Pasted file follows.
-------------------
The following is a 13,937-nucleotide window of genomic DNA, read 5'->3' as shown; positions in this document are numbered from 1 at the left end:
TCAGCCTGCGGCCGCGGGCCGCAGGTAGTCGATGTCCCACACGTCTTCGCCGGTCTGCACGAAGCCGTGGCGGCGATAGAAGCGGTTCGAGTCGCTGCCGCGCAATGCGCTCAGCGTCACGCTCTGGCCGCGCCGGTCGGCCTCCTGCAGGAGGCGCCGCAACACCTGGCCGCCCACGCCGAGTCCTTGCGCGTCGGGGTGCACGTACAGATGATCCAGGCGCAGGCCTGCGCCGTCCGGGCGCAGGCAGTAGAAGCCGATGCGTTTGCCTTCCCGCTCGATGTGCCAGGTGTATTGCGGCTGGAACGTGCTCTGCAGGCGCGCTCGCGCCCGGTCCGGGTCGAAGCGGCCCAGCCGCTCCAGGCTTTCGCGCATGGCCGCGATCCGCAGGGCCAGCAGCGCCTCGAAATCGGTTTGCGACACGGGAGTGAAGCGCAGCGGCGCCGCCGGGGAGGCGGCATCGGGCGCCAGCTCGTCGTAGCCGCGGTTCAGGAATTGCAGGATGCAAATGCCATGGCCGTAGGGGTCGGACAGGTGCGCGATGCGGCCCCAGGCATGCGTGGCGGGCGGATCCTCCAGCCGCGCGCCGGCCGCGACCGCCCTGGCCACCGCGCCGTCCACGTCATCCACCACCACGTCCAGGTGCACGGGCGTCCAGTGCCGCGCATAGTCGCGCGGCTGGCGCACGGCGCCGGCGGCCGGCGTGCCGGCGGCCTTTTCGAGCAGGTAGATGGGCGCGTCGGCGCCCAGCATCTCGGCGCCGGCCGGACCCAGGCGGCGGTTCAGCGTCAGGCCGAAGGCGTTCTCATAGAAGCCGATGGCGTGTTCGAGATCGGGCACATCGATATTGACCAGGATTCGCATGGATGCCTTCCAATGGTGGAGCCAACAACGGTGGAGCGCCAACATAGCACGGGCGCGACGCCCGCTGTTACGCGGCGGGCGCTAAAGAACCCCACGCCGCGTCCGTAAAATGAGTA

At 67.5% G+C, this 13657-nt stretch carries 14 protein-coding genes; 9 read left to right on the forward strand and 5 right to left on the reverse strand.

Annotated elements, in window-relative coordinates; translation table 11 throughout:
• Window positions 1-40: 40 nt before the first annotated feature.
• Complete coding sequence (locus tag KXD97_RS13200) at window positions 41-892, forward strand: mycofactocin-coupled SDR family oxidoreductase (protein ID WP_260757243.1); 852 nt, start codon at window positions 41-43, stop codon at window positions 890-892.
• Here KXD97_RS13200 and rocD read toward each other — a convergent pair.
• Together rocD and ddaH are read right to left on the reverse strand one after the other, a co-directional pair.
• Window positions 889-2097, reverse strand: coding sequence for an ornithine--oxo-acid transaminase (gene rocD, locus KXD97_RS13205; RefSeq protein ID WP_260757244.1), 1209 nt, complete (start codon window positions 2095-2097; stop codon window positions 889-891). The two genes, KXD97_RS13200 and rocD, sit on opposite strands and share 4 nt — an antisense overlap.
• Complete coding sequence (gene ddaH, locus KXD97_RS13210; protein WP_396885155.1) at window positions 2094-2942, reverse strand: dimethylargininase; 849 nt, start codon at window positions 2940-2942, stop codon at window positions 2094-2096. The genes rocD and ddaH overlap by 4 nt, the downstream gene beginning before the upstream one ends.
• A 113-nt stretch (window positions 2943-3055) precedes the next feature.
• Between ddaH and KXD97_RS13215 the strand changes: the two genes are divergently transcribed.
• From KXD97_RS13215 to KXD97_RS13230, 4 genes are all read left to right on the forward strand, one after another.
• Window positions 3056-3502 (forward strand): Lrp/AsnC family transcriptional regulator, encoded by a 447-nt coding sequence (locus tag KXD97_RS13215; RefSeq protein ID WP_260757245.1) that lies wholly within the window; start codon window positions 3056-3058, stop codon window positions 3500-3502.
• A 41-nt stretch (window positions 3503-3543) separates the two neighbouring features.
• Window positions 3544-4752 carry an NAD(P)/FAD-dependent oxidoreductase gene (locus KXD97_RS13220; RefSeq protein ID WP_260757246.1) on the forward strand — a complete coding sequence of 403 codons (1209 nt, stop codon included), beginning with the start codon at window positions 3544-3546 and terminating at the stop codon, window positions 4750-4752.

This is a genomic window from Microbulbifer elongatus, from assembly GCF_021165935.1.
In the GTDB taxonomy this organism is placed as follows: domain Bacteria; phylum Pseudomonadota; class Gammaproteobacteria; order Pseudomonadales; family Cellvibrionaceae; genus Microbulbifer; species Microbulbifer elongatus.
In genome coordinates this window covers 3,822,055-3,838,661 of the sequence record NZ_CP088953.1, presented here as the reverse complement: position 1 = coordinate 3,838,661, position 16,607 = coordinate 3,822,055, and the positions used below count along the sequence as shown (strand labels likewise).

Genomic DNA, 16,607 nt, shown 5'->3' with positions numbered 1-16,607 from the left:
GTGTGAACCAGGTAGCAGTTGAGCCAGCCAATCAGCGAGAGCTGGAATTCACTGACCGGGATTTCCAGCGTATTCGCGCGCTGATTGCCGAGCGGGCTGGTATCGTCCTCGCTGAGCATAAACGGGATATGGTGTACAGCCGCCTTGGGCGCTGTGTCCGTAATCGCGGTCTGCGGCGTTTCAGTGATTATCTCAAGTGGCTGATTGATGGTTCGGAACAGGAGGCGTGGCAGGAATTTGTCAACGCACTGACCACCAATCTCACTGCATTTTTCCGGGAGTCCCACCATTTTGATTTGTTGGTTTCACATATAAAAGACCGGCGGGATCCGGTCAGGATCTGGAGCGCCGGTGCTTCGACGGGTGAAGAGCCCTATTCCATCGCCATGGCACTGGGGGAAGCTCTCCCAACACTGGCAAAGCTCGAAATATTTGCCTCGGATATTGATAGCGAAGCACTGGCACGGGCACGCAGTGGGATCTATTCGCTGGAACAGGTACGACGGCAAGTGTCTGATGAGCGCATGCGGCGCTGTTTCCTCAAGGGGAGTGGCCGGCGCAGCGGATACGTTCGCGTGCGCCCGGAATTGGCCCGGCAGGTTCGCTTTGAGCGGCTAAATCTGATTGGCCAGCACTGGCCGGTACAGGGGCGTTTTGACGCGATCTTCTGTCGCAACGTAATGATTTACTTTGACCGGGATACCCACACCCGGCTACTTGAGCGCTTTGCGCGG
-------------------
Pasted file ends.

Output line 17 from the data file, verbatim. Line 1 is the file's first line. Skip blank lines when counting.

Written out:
This is a genomic window from Microbulbifer elongatus, from assembly GCF_021165935.1.